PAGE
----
I'm soon travelling with a US citizen from UK to Ireland and back by ferry.

Based on my findings, it would appear entry stamps can be issued at Irish ports coming from the UK, but not at British ports coming from Ireland.

Is this correct?

Is there any difference between specific ports? The ports of interest are Fishguard, Holyhead, Liverpool and Pembroke in the UK, and Dublin and Rosslare in Ireland.

  • I presume this is about entry stamps when Operation Gull is in effect?
    – gsnedders
    Sep 13 '17 at 13:04
  • @gsnedders Partially, but I mean in general when travelling between the two countries.
    – Crazydre
    Sep 13 '17 at 13:14

My experiences only relate to travelling as a foot passenger:


Dublin has several ferry terminals - the Irish Ferries one at Terminal 1 has a full, almost 'Airport Style' passport control when arriving from the UK from Holyhead. I have never not been required to show ID here and I believe they will issue entry stamps here, though I've never needed one personally.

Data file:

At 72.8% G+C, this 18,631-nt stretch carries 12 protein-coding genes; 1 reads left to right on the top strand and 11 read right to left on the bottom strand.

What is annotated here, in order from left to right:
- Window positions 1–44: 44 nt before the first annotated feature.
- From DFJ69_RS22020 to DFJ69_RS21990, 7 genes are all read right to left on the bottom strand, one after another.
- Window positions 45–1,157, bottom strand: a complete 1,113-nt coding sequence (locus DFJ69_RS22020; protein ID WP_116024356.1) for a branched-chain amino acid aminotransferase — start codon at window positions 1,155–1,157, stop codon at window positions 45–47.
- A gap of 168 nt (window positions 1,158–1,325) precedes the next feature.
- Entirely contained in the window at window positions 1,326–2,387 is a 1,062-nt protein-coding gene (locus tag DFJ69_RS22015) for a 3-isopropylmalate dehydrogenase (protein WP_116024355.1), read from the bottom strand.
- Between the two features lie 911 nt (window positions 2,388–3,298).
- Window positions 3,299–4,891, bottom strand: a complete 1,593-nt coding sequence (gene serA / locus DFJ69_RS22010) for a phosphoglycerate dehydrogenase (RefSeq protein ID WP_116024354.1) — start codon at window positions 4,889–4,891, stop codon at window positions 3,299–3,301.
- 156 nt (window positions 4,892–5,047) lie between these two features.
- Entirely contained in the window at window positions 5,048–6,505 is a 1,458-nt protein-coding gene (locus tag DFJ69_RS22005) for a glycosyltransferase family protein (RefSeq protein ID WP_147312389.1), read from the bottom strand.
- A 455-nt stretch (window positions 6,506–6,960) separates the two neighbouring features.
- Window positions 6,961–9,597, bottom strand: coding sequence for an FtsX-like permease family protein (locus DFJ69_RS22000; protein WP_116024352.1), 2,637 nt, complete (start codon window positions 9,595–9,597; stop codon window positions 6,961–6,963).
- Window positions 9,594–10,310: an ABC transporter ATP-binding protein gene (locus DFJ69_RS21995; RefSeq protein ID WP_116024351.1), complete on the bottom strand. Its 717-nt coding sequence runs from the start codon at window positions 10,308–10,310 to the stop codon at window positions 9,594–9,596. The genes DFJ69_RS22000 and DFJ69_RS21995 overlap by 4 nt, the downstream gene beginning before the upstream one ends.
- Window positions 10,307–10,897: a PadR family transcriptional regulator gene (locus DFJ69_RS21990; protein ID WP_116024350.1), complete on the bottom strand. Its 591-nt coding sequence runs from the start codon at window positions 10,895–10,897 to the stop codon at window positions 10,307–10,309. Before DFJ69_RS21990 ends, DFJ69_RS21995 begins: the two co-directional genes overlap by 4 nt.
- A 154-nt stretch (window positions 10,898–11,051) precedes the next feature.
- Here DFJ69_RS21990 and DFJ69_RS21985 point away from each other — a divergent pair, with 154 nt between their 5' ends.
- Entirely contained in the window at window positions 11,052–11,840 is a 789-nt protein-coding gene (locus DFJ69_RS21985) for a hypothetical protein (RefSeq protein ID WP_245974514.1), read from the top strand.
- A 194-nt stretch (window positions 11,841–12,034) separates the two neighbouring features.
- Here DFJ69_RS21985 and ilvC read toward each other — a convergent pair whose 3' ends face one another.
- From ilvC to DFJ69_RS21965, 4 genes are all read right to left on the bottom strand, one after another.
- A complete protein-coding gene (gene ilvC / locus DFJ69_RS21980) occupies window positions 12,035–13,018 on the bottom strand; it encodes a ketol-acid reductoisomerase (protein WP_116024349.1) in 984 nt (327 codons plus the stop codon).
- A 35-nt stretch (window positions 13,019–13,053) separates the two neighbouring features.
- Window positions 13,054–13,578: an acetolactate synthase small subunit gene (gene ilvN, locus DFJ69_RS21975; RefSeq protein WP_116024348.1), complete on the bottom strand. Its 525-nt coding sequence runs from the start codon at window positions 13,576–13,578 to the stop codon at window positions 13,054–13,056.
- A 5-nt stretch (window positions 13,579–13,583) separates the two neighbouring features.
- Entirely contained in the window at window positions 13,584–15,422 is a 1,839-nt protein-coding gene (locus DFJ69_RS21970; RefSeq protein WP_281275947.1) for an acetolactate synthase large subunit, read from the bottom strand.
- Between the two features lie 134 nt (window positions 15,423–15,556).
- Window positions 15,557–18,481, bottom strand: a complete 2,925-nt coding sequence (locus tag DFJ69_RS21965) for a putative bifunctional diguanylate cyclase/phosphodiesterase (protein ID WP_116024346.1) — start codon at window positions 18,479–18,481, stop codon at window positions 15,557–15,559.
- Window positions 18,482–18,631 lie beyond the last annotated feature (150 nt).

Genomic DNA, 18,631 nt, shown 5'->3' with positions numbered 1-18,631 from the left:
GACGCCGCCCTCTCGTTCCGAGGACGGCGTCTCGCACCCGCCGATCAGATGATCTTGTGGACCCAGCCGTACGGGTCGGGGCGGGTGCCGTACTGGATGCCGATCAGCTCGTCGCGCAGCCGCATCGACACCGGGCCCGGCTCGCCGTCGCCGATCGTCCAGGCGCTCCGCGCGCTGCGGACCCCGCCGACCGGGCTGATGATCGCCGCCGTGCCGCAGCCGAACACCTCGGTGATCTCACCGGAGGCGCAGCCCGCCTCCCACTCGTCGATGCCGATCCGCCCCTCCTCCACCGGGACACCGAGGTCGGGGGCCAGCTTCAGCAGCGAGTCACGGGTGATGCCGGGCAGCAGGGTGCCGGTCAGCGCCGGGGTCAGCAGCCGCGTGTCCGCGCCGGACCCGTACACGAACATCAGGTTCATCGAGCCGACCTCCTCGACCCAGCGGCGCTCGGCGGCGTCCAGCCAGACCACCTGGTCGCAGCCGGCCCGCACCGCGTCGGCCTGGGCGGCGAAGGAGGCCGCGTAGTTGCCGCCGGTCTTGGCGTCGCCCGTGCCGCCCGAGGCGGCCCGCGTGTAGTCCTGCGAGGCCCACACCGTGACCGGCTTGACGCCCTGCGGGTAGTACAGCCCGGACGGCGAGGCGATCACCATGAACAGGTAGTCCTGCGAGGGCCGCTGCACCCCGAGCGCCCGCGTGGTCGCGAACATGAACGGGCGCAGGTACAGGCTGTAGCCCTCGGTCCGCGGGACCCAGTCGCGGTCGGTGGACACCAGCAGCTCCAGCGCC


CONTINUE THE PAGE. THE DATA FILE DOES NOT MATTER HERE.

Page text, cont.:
The Stena Line terminal (arriving from Holyhead in the UK) at Terminal 2 is more rudimentary and seems to have ad-hoc passport checking. You more or less walk off the ferry here into the car park. When they do (random?) passport checks here it is usually just a couple of guards, so you may not be guaranteed to get an entry stamp. A couple of times here I've had no entry check at all and the terminal seems relatively low-staffed.

You could always ask at the port, or if no one was available and it was really necessary, there is the Guarda Immigration office on Burgh Quay in the centre of Dublin.


There are more often than not Police asking for ID on arrival from Dublin into Holyhead, but I don't believe there is still any formal permanent border control here - I don't recall seeing anyone getting a passport stamped here. I'm sure the staff there would be happy to advise though. I believe this is similar to the other Welsh ports, as most passenger traffic is arrivals from Ireland, which is in the UK-Ireland common travel area.

I would imagine similar set-ups in Fishguard and Birkenhead (Liverpool), i.e. non-permanent border controls on the UK side.

Your Answer

By clicking “Post Your Answer”, you agree to our terms of service, privacy policy and cookie policy

Not the answer you're looking for? Browse other questions tagged or ask your own question.